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Going back to driver training, route knowledge & passenger use of the dive under-surely it's in the TOC'S interest to have train crew passed out on the dive under, as it gives them & NR maximum operating flexibility?

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The problem with that is that to keep that route knowledge valid they have to use it regularly. This is why, for example, some Sheffield trains take the alternative route north of Chesterfield and arrive at Sheffield from the other direction. I am sure that there are a lot more examples.

Jonathan

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5 minutes ago, corneliuslundie said:

The problem with that is that to keep that route knowledge valid they have to use it regularly. This is why, for example, some Sheffield trains take the alternative route north of Chesterfield and arrive at Sheffield from the other direction. I am sure that there are a lot more examples.

Jonathan

Many of these are diagrammed in once a week so drivers all keep the routecon their route cards. Two thatvI can think of are Cross country using the ex GC line north from Aldwarke and on the South Western.the junctions at Weybridge that give access via Staines to the Windsor lines.

 

Jamie

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51 minutes ago, corneliuslundie said:

The problem with that is that to keep that route knowledge valid they have to use it regularly. This is why, for example, some Sheffield trains take the alternative route north of Chesterfield and arrive at Sheffield from the other direction. I am sure that there are a lot more examples.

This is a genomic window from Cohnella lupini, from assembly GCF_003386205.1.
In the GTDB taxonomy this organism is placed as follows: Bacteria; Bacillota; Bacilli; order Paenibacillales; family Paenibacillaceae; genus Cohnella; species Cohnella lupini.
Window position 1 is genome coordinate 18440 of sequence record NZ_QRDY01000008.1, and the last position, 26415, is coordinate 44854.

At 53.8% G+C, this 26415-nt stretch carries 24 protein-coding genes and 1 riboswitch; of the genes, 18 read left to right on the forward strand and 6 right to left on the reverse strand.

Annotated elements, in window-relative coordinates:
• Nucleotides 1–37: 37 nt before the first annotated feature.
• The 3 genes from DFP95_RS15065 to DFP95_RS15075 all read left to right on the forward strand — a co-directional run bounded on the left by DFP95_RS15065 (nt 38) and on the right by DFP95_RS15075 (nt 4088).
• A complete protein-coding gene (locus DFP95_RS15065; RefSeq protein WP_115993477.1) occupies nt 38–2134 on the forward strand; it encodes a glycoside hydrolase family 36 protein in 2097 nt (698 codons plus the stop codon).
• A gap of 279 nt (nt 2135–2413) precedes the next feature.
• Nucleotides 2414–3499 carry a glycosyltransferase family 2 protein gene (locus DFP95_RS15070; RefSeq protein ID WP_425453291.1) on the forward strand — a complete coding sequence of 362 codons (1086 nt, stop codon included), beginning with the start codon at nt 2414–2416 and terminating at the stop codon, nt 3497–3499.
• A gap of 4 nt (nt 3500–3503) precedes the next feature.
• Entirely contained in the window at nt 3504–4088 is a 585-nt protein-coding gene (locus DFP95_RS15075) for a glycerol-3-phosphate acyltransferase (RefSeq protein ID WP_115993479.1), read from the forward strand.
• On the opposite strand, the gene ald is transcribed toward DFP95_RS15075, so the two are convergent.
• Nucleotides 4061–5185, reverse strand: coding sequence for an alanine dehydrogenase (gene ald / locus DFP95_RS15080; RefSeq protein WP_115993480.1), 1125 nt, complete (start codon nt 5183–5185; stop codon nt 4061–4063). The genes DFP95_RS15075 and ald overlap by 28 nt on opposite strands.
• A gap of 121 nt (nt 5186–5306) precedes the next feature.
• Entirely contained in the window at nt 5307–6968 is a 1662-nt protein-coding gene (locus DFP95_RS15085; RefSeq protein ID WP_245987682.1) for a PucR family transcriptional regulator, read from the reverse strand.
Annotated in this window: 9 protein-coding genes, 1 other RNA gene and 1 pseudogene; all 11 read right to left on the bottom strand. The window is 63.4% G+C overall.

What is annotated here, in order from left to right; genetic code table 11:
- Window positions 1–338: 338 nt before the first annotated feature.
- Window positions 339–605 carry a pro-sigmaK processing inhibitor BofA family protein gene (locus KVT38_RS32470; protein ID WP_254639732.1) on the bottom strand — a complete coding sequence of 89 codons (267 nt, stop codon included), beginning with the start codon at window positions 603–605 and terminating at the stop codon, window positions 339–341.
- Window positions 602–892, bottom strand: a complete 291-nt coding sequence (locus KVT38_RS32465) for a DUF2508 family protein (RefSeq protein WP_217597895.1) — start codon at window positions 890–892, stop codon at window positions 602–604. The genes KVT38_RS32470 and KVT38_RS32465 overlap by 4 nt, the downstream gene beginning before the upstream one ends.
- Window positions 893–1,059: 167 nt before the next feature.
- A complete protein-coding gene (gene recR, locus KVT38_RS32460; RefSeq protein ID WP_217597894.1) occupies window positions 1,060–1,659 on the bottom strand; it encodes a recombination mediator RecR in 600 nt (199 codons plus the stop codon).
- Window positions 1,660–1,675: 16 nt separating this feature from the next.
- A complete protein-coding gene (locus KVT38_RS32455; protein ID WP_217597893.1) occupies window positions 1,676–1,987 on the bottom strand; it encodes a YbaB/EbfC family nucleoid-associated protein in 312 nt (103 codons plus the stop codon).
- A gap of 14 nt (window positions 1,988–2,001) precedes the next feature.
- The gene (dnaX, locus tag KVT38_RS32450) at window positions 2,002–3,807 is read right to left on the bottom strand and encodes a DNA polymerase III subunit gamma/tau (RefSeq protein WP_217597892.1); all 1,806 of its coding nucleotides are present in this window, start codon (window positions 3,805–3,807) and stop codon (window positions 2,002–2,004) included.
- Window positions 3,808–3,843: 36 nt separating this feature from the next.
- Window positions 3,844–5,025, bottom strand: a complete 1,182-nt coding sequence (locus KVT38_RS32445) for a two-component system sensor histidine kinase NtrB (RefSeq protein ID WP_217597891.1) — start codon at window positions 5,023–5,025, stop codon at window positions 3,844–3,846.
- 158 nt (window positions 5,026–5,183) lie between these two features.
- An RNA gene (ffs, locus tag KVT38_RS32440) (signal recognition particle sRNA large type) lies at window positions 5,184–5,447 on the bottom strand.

Jonathan

 

This is just what LNER where doing today.  Running from Doncaster to Peterborough and back on the Joint.

 

IMG_9913c.JPG.a7c123636898c0ae8367c93d30f2df9e.JPG

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A handful of shots today!

 

Work going on fitting the handrails to the new steps between the dive under and the joint line. It's not a good picture I'm afraid.

 

IMG-0483.jpg

 

Moving on this field was full of spoil, it is almost back to normal, it's just north of Hurn Road.

 

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Looks like they are close to reinstating the original road surface instead of the lorry crossing.

 

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In the distance we have a 5 car Azuma on the joint line.

 

IMG-0489.jpg

 

And the work continues on the footbridge area at Hurn Road. It almost looks as if they are going to move the footbridge steps across but thinking about it that seems rather unlikely.

 

IMG-0490.jpg

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A total of £350,000 will be given by Cambridgeshire and Peterborough Combined Authority (CPCA) to move forward plans for a revamped Station Quarter - land surrounding Peterborough Railway Station

 

https://www.networkrailmediacentre.co.uk/news/a-total-of-gbp-350-000-will-be-given-by-cambridgeshire-and-peterborough-combined-authority-cpca-to-move-forward-plans-for-a-revamped-station-quarter-land-surrounding-peterborough-railway-station

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On 17/09/2021 at 13:46, Donington Road said:

Something interesting like this on your own doorstep doesn't happen everyday.

 

Agreed. It's also got to be one of the most expensive infrastructure projects ever seen in Peterborough. I haven't been really been posting, as I can't better what's already here but I've been following this thread from the start and it's been great following the updates. I used to walk the dog under the A15 and along Hurn Road long before all this started so seen a lot of change over the past few years.